The vacant residential land tax applies from 1 January 2018 to homes that were vacant for more than six months in the preceding calendar year in inner and middle Melbourne.
Land owners of vacant residential property are required to notify the State Revenue Office by 15 January every year. Failing to notify is a notification default and penalties may apply.
There are a variety of exemptions, most notably the land that is exempt from land tax as a principal place of residence will be exempt from the vacant land tax. The SRO website has information about the land tax, exemptions and how to notify.
Purchasers of real property will be required to withhold any GST payable by the vendor and remit it to the Australian Taxation Office from 1 July 2018 if the Treasury Laws Amendment (2018 Measures No. 1) Bill 2018 is passed. It is currently in the Senate.
If the Bill becomes law the relevant provisions will be in schedule 1 of the Taxation Administration Act 1953 (Cwlth). Firms will need to amend their standard contracts of sale of real estate to include a special condition to deal with the requirements. We have been informed a special condition should be available from the Law Institute of Victoria soon.
Firms that practice in property law need to watch for further information on it and when this new law comes into operation.
Family Court orders
Q: Family Court orders have been made ordering my client receive a transfer of a half share in a commercial property. The current owners are the ex-spouse and another family member. Both are registered for GST and they charge GST on the rental they receive for the property. Is this transfer subject to GST?
A: There are two GST rulings relevant to your query:
- GSTR 2001/4 – GST consequences of court orders and out-of-court settlements.
- GSTR 2003/6 (Transfers of enterprise assets as a result of property distributions under the Family Court Act 1975 or in similar circumstances.
The ruling GSTR 2003/6 states that any matrimonial property distribution, whether by contested court order, consent order, financial agreement or informal agreement between spouses is not a taxable supply under section 9-5 of the A New Tax System (Goods and Services Tax) Act 1999 (Cwlth). This is because there is no consideration with sufficient nexus to the assets to satisfy the requirement in paragraph (a) of section 9-5.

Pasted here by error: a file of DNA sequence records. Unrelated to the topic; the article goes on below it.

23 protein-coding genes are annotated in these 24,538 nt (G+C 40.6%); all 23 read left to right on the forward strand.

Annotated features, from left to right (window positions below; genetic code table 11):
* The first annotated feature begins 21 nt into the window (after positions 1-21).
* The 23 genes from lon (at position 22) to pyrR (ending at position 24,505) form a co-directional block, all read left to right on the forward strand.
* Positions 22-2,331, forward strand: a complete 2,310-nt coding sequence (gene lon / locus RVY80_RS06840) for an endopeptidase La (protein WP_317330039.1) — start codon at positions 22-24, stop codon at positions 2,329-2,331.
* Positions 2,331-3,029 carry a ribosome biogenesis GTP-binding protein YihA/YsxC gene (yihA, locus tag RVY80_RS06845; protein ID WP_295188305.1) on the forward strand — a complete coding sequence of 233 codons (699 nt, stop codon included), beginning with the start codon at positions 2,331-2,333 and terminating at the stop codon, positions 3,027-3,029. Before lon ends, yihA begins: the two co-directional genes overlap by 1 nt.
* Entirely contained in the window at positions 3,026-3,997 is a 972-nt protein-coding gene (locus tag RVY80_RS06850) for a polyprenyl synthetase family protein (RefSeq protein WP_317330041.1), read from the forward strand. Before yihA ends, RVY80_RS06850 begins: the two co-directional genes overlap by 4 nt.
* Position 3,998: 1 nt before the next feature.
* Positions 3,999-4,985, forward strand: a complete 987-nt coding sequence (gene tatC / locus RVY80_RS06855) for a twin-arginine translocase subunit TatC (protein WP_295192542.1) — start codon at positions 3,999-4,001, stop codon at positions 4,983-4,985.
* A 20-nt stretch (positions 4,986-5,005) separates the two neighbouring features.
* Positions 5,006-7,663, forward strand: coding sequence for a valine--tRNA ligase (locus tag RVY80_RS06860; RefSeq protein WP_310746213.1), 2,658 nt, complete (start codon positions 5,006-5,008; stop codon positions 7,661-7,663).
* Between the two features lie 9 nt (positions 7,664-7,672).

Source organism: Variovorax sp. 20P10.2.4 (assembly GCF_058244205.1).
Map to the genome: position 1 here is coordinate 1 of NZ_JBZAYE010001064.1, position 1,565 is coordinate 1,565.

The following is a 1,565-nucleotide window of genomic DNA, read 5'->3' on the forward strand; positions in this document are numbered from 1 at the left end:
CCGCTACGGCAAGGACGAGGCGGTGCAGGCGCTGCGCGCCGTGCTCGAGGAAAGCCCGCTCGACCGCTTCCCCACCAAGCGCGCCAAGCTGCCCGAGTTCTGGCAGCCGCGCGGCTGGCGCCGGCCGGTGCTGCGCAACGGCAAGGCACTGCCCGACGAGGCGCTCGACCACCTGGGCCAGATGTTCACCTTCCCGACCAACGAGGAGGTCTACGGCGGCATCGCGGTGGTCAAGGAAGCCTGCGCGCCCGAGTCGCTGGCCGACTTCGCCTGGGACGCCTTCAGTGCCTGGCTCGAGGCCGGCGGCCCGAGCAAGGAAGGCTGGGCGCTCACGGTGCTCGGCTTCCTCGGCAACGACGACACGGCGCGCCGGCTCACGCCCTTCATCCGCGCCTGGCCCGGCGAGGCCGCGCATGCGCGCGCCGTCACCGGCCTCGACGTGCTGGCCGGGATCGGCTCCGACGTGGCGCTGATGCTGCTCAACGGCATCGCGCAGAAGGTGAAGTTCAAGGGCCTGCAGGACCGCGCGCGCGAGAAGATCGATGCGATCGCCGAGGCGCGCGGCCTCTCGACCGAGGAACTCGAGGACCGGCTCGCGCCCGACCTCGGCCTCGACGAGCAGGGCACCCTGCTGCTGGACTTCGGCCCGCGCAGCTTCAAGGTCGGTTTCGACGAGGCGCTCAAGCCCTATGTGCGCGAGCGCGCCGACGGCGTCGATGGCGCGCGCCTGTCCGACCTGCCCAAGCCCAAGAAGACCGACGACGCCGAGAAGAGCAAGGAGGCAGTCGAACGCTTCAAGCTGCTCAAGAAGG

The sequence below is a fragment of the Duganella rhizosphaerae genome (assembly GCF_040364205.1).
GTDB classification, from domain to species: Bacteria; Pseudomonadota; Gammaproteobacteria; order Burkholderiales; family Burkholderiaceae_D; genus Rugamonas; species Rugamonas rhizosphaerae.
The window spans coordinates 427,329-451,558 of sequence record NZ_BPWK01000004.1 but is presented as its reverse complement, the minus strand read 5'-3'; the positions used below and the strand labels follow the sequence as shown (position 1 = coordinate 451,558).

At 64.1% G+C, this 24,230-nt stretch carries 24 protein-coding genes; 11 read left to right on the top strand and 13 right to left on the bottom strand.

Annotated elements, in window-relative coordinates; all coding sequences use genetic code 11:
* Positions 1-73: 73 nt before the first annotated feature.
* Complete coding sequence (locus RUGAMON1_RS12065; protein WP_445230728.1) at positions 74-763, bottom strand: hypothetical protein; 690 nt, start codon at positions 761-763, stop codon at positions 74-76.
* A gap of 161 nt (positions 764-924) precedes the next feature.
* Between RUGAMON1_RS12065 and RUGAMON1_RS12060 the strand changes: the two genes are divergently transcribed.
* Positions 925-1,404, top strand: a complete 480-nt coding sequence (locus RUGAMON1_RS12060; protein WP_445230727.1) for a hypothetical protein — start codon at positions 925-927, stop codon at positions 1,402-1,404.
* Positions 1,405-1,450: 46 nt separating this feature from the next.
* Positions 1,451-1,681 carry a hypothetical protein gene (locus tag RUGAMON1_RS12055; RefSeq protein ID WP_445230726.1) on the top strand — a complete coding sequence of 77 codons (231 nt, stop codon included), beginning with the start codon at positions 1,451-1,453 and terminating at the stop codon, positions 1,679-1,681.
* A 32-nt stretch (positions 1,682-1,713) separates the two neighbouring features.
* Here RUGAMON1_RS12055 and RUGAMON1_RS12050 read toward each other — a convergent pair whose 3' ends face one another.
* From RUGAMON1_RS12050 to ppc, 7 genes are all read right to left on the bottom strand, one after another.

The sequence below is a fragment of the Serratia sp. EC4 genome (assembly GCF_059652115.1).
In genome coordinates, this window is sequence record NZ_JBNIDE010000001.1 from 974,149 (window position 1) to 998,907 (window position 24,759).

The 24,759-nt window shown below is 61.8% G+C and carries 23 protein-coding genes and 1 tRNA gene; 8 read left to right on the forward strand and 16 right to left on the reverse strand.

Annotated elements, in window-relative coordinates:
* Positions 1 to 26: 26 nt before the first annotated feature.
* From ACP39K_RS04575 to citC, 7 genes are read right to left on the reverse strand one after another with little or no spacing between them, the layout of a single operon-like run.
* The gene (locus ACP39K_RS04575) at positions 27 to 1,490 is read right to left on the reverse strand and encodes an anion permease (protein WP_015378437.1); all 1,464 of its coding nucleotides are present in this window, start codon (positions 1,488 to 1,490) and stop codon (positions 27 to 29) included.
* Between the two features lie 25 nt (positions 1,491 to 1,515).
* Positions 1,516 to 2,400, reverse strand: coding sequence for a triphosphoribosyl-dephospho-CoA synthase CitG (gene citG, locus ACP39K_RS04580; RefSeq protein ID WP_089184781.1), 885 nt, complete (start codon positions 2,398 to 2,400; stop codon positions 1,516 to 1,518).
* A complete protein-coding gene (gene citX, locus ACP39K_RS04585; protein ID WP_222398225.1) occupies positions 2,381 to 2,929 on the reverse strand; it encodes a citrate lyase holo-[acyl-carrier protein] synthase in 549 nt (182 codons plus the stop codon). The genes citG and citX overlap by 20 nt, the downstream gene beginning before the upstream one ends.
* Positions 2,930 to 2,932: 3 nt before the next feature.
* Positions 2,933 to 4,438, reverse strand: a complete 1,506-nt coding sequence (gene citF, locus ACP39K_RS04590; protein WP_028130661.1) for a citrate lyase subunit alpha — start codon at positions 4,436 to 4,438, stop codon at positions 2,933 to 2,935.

Our risk management blog started in September 2013. It is a quick reminder of a risk management lesson or alert about a new risk and keeps risk management at the forefront of your minds. Subscribers receive an email every Friday afternoon with a short snippet of the blog post to let them know what the topic is for the week.
In recent times we have replaced the blog on the first Friday of the month with a risk video bite for everyone. We hope you have found them useful.
We don’t want any one to miss out so from now on we will be sending the blog email to everyone on our In Check email list so you will always be in the loop about risk management.
New client resources
Updated client resources
Law Institute Journal articles
Risk video bites
Three new risk video bites were released.
A new risk video bite will be posted on our website, LinkedIn, Twitter and Facebook on the first Friday of every month and emailed to everyone who receives In Check. The email will replace the normal Friday blog email.
Our Calendar of events is published on our website to help you plan your CPD year.
Our Regional Risk Management Tour kicks off on 1 May 2018 where we will be visiting some old and new towns throughout May this year – Milawa, Shepparton, Bendigo, Horsham, Ballarat, Warrnambool, Geelong, Sale, Warragul and Mornington. The sessions will be conducted by our new CEO Justin Toohey, our new head of claims, Jodie Potts and our most experienced claims solicitor, Alex Macmillan.